BATON ROUGE, La. (BRPROUD) — Hot summer days are returning and so are outdoor seasonal events like festivals and outdoor concerts. Make sure you’re taking care of yourself and others while having fun in the heat.

According to the CDC, an average of 9,235 people are hospitalized and an average of 702 die due to heat-related illness every year.

The CDC outlines types of heat-related illnesses and what to do in the event of one.

Heat Stroke

Symptoms:

  • High body temperature (103 degrees Fahrenheit or higher)
  • Hot, red, dry or damp skin
  • Fast, strong pulse
  • Headache
  • Dizziness
  • Nausea
  • Confusion
  • Losing consciousness (passing out)

Action to take:

  • Call 911
  • Move to a cooler place
  • Lower temperature with cool cloths or bath
  • Do not drink anything

Heat Exhaustion

Symptoms:

  • Heavy sweating
  • Cold, pale, and clammy skin
  • Fast, weak pulse
  • Nausea or vomiting
  • Muscle cramps
  • Tiredness or weakness
  • Dizziness
  • Headache
  • Fainting (passing out)

Action to take:

  • Move to a cooler place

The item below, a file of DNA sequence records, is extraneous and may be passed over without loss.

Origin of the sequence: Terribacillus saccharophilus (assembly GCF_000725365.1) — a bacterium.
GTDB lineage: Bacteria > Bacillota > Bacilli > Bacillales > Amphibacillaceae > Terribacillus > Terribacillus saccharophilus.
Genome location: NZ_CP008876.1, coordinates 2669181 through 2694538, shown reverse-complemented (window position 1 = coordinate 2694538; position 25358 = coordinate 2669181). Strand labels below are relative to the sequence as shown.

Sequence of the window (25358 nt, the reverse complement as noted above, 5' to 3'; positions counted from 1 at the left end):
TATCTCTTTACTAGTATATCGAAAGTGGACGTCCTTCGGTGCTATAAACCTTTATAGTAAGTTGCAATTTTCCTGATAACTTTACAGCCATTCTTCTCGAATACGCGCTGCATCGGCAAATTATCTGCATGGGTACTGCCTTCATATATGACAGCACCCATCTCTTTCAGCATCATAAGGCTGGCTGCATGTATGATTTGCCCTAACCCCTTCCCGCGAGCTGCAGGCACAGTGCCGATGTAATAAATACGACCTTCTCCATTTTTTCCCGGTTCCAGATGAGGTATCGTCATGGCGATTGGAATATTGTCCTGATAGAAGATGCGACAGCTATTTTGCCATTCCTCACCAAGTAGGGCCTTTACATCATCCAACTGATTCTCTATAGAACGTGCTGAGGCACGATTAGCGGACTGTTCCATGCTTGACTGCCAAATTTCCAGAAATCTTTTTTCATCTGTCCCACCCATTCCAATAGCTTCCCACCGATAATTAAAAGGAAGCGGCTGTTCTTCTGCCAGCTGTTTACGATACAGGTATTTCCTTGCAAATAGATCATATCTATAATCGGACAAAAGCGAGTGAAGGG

• Loosen clothes
  • Put cool, wet cloths on body or take a cool bath
  • Sip water
  • Medical help is necessary if vomiting, symptoms get worse of symptoms last over an hour

Heat Cramps

Symptoms:

  • Heavy sweating during exercise
  • Muscle pain or spasms

Action to take:

  • Stop physical activity and move to a cool place
  • Drink water or sports drink
  • Wait for cramps to go away before doing any more physical activity
  • Medical help is necessary if cramps last over an hour, you’re on a low-sodium diet, or you have heart problems

Sunburn

Symptoms:

  • Painful, red and warm skin
  • Blisters on the skin

Action to take:

  • Stay out of the sun until suburn heals
  • Put cool cloths on sunburned areas or take a cool bath
  • Put moisturizing lotion on sunburned areas
  • Don’t break blisters

Heat Rash

Symptoms:

  • Red clusters of small blisters

Action to take:

  • Stay in a cool, dry place
  • Keep rash dry
  • Use powder (such as baby powder) to soothe rash